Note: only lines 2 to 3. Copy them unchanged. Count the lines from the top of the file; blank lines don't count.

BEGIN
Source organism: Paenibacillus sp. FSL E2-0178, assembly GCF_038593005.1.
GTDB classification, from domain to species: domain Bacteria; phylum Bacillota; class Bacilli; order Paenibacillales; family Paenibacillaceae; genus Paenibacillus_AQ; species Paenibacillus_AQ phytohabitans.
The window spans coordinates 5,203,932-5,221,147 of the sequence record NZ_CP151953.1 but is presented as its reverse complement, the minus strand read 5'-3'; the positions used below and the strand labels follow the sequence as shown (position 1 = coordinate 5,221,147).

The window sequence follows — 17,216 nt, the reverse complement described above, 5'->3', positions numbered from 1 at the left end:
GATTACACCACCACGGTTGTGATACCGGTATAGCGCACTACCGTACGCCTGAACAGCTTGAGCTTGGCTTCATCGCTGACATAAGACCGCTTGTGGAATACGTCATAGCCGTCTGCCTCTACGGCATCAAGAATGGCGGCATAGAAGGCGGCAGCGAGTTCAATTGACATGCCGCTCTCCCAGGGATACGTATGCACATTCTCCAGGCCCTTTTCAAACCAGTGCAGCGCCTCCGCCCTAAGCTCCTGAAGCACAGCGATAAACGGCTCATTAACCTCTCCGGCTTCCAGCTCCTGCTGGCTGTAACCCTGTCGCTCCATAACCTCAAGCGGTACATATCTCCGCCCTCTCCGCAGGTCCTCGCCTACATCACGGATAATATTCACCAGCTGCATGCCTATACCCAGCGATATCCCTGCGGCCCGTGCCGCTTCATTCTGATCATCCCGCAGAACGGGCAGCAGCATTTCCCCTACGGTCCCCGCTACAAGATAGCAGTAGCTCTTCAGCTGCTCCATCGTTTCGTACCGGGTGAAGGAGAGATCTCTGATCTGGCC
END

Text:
GTDB classification, from domain to species: domain Bacteria; phylum Bacillota; class Bacilli; order Paenibacillales; family Paenibacillaceae; genus Paenibacillus_AQ; species Paenibacillus_AQ phytohabitans.
The window spans coordinates 5,203,932-5,221,147 of the sequence record NZ_CP151953.1 but is presented as its reverse complement, the minus strand read 5'-3'; the positions used below and the strand labels follow the sequence as shown (position 1 = coordinate 5,221,147).